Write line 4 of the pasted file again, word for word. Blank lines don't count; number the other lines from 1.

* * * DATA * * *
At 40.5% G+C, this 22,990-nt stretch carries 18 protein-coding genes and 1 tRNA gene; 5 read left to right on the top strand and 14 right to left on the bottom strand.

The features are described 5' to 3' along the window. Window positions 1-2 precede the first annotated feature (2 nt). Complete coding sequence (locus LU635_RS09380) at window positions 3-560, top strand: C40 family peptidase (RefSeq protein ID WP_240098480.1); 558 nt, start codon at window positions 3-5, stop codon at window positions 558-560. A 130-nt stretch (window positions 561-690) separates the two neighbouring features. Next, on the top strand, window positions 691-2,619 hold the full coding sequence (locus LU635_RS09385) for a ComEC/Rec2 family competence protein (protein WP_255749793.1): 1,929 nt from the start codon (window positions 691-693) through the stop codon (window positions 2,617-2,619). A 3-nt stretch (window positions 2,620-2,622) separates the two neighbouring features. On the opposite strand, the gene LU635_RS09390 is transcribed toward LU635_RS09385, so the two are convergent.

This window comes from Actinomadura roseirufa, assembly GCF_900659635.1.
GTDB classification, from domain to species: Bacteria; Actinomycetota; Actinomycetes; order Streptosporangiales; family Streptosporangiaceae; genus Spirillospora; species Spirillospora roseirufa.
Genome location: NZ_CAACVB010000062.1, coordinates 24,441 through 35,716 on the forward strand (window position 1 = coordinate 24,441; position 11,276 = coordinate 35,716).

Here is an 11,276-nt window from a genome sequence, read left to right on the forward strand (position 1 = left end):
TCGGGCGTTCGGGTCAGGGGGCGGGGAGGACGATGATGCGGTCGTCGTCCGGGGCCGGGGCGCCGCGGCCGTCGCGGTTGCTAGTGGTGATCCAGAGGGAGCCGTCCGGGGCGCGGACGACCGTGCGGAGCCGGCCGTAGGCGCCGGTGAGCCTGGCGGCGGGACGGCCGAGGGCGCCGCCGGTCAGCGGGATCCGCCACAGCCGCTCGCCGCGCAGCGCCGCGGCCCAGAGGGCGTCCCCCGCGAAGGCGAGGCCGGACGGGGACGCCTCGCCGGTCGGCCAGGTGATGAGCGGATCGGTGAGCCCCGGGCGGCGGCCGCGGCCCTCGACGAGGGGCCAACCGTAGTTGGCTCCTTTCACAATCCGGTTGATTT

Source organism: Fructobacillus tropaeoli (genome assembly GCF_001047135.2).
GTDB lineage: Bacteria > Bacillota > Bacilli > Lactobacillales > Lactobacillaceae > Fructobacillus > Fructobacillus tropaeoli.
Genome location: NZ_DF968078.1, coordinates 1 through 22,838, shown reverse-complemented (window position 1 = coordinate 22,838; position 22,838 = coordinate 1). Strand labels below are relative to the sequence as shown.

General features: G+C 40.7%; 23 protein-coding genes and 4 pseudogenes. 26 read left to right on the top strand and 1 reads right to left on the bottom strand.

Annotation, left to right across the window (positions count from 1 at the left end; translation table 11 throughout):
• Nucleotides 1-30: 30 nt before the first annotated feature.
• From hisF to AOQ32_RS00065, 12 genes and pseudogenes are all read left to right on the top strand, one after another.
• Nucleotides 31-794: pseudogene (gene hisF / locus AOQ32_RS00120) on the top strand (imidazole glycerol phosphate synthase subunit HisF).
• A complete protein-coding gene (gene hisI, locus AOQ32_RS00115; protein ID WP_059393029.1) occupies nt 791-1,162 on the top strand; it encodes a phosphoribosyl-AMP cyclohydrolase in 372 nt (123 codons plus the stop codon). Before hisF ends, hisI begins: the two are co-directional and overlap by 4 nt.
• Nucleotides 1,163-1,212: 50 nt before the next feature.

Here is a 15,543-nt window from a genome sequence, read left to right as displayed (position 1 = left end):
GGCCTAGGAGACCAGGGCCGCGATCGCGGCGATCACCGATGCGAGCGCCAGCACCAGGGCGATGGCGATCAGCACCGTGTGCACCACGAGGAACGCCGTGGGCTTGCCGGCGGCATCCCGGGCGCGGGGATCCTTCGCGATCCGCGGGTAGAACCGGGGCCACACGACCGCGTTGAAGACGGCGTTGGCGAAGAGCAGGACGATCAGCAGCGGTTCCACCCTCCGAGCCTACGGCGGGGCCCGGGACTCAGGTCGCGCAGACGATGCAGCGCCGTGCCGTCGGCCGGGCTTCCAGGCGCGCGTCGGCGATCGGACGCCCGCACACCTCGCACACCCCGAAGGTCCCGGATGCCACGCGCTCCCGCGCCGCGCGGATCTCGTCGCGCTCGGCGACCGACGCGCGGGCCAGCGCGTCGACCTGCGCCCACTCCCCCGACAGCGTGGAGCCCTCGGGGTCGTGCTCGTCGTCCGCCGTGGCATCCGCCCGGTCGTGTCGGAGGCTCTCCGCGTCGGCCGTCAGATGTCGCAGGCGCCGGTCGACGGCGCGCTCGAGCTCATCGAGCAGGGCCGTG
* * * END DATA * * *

GTDB classification, from domain to species: Bacteria; Actinomycetota; Actinomycetes; order Streptosporangiales; family Streptosporangiaceae; genus Spirillospora; species Spirillospora roseirufa.